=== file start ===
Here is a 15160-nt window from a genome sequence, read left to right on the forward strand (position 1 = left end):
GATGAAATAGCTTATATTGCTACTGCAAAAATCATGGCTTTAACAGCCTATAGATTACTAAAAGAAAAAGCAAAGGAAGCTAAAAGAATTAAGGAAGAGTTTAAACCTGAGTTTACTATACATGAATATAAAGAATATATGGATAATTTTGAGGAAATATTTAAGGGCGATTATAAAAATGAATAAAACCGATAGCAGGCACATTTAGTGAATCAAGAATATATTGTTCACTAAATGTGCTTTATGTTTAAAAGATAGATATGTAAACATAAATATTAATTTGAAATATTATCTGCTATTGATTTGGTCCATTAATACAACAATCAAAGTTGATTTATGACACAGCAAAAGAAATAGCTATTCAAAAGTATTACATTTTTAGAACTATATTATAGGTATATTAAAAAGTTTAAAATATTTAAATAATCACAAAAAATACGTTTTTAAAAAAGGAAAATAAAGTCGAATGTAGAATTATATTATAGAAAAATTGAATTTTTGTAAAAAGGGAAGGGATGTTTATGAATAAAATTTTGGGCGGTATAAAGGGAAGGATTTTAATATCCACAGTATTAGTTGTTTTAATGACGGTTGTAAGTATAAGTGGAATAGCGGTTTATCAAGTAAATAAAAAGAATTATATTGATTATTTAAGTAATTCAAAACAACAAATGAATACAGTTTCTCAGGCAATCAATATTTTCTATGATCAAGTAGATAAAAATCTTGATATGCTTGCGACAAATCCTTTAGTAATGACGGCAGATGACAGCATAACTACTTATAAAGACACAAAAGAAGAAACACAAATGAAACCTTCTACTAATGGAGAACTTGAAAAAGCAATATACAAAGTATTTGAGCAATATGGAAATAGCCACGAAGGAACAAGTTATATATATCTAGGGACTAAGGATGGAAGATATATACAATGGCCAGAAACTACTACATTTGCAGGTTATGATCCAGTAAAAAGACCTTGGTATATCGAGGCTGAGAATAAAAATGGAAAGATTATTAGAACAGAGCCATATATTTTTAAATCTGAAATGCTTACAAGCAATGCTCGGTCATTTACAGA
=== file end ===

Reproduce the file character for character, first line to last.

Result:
Here is a 15160-nt window from a genome sequence, read left to right on the forward strand (position 1 = left end):
GATGAAATAGCTTATATTGCTACTGCAAAAATCATGGCTTTAACAGCCTATAGATTACTAAAAGAAAAAGCAAAGGAAGCTAAAAGAATTAAGGAAGAGTTTAAACCTGAGTTTACTATACATGAATATAAAGAATATATGGATAATTTTGAGGAAATATTTAAGGGCGATTATAAAAATGAATAAAACCGATAGCAGGCACATTTAGTGAATCAAGAATATATTGTTCACTAAATGTGCTTTATGTTTAAAAGATAGATATGTAAACATAAATATTAATTTGAAATATTATCTGCTATTGATTTGGTCCATTAATACAACAATCAAAGTTGATTTATGACACAGCAAAAGAAATAGCTATTCAAAAGTATTACATTTTTAGAACTATATTATAGGTATATTAAAAAGTTTAAAATATTTAAATAATCACAAAAAATACGTTTTTAAAAAAGGAAAATAAAGTCGAATGTAGAATTATATTATAGAAAAATTGAATTTTTGTAAAAAGGGAAGGGATGTTTATGAATAAAATTTTGGGCGGTATAAAGGGAAGGATTTTAATATCCACAGTATTAGTTGTTTTAATGACGGTTGTAAGTATAAGTGGAATAGCGGTTTATCAAGTAAATAAAAAGAATTATATTGATTATTTAAGTAATTCAAAACAACAAATGAATACAGTTTCTCAGGCAATCAATATTTTCTATGATCAAGTAGATAAAAATCTTGATATGCTTGCGACAAATCCTTTAGTAATGACGGCAGATGACAGCATAACTACTTATAAAGACACAAAAGAAGAAACACAAATGAAACCTTCTACTAATGGAGAACTTGAAAAAGCAATATACAAAGTATTTGAGCAATATGGAAATAGCCACGAAGGAACAAGTTATATATATCTAGGGACTAAGGATGGAAGATATATACAATGGCCAGAAACTACTACATTTGCAGGTTATGATCCAGTAAAAAGACCTTGGTATATCGAGGCTGAGAATAAAAATGGAAAGATTATTAGAACAGAGCCATATATTTTTAAATCTGAAATGCTTACAAGCAATGCTCGGTCATTTACAGA